Tavis Smiley: The Music Industry Quarterly Interview

Juneteenth 2022 represents so many things within the African American community. For
the Tavis Smiley-owned Talk Radio station KBLA-AM (Smiley Audio Media), it marks the one-year anniversary since signing on in the Los Angeles marketplace.

The station is off to a roaring start with its 24-hour line-up of “Unapologetically Progressive” themes and subject matter important to the Black community and other listeners of color. The station’s line-up consists of air-personalities who conduct discussions on an array of important issues.

A sample of the station’s line-up: Dominique DiPrima kicks of the weekday morning show;
Tavis Smiley himself is on from 9am-noon; the DL Hughley Afternoon show is quite popular, as is Don Amiche Vs. Everybody w/Crista & Kiara; and Zo Williams’ the Voice of Reason. We have to shout out Tosha, Teal & Ural, which spearhead the Lyric Lounge show, which is part of the KBLA weekend line-up. For the entire KBLA line-up, visit https://kbla1580.com/

To mark the one-year anniversary of the station, Tavis granted us time from his busy
schedule to discuss the direction of the station, and how the community along with its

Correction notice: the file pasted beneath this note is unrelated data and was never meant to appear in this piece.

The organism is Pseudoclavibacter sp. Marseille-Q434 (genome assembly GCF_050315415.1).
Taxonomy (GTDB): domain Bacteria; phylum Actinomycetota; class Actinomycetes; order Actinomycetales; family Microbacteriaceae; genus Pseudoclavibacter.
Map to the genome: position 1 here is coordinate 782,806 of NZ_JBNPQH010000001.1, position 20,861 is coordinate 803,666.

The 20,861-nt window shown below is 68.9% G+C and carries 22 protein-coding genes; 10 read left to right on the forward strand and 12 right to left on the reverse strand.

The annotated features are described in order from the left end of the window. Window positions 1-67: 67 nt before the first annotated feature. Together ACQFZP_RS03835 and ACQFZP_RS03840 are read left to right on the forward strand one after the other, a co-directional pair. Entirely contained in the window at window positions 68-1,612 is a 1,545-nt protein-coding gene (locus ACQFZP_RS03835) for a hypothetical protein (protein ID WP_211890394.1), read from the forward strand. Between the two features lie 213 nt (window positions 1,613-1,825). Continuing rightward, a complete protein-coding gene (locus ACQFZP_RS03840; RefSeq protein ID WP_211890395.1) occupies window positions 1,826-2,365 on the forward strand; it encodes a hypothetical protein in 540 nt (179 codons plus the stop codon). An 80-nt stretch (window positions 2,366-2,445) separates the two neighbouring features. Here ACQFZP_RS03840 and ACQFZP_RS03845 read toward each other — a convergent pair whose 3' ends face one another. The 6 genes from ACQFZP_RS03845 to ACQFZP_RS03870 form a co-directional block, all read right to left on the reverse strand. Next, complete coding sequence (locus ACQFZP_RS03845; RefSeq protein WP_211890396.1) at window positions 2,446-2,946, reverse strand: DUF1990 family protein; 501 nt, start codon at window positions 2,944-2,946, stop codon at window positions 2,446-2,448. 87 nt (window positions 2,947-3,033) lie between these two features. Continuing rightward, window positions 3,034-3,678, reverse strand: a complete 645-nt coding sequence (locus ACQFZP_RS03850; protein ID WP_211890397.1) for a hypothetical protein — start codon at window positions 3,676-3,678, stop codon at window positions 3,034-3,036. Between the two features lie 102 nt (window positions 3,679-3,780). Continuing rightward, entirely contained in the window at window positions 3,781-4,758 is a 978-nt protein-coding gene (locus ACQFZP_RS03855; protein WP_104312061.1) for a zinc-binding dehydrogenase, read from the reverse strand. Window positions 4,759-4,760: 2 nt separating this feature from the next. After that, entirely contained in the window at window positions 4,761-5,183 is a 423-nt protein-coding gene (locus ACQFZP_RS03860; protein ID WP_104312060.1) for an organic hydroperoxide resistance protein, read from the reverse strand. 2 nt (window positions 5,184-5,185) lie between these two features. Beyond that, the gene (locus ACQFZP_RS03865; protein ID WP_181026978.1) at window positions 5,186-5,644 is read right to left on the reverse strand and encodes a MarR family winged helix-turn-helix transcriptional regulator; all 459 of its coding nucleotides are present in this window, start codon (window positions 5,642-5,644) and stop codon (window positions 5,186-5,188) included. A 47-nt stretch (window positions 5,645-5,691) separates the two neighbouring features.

city and state leaders are responding.

With one year on the air now as KBLA, how do you feel the station is doing overall?

The response from the community has been overwhelming. When you do something that
hasn’t been done before there’s always a chance that it may resonate with people, and a chance that it won’t. When I started this a year ago, I thought with a city as multi-cultural, multi-racial, multi-ethnic, and as progressive as Los Angeles, something is wrong when talk radio in this market is all day, all night and all white. It’s a conservative citadel.

I reasoned that if we could bring online an unapologetic progressive station, and staff
the station with people who look like the audience we are trying to appeal to, I felt it